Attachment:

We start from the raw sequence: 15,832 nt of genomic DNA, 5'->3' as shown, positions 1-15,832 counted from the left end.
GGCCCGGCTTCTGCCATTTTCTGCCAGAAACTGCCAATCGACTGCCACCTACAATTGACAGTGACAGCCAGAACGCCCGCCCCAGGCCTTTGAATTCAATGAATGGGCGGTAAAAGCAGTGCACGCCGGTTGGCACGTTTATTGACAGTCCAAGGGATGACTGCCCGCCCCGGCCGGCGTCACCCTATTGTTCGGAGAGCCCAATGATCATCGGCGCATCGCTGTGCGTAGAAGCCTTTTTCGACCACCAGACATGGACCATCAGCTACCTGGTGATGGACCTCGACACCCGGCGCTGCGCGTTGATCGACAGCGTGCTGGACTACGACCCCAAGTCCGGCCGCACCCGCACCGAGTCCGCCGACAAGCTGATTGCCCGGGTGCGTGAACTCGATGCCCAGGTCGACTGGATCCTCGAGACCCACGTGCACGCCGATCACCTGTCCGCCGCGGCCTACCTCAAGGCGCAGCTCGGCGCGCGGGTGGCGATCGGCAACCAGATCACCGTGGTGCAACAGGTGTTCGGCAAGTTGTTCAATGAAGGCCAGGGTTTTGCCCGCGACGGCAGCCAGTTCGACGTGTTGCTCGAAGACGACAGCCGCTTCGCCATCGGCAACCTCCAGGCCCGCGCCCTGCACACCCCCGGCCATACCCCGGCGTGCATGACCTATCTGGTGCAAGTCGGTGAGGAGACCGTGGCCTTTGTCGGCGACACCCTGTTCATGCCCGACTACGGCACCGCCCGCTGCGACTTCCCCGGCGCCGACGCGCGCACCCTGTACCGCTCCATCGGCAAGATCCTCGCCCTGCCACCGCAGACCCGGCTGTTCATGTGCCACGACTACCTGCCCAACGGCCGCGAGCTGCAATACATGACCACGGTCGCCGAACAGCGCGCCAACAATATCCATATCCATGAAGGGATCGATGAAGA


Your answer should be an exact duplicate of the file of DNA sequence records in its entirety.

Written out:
We start from the raw sequence: 15,832 nt of genomic DNA, 5'->3' as shown, positions 1-15,832 counted from the left end.
GGCCCGGCTTCTGCCATTTTCTGCCAGAAACTGCCAATCGACTGCCACCTACAATTGACAGTGACAGCCAGAACGCCCGCCCCAGGCCTTTGAATTCAATGAATGGGCGGTAAAAGCAGTGCACGCCGGTTGGCACGTTTATTGACAGTCCAAGGGATGACTGCCCGCCCCGGCCGGCGTCACCCTATTGTTCGGAGAGCCCAATGATCATCGGCGCATCGCTGTGCGTAGAAGCCTTTTTCGACCACCAGACATGGACCATCAGCTACCTGGTGATGGACCTCGACACCCGGCGCTGCGCGTTGATCGACAGCGTGCTGGACTACGACCCCAAGTCCGGCCGCACCCGCACCGAGTCCGCCGACAAGCTGATTGCCCGGGTGCGTGAACTCGATGCCCAGGTCGACTGGATCCTCGAGACCCACGTGCACGCCGATCACCTGTCCGCCGCGGCCTACCTCAAGGCGCAGCTCGGCGCGCGGGTGGCGATCGGCAACCAGATCACCGTGGTGCAACAGGTGTTCGGCAAGTTGTTCAATGAAGGCCAGGGTTTTGCCCGCGACGGCAGCCAGTTCGACGTGTTGCTCGAAGACGACAGCCGCTTCGCCATCGGCAACCTCCAGGCCCGCGCCCTGCACACCCCCGGCCATACCCCGGCGTGCATGACCTATCTGGTGCAAGTCGGTGAGGAGACCGTGGCCTTTGTCGGCGACACCCTGTTCATGCCCGACTACGGCACCGCCCGCTGCGACTTCCCCGGCGCCGACGCGCGCACCCTGTACCGCTCCATCGGCAAGATCCTCGCCCTGCCACCGCAGACCCGGCTGTTCATGTGCCACGACTACCTGCCCAACGGCCGCGAGCTGCAATACATGACCACGGTCGCCGAACAGCGCGCCAACAATATCCATATCCATGAAGGGATCGATGAAGA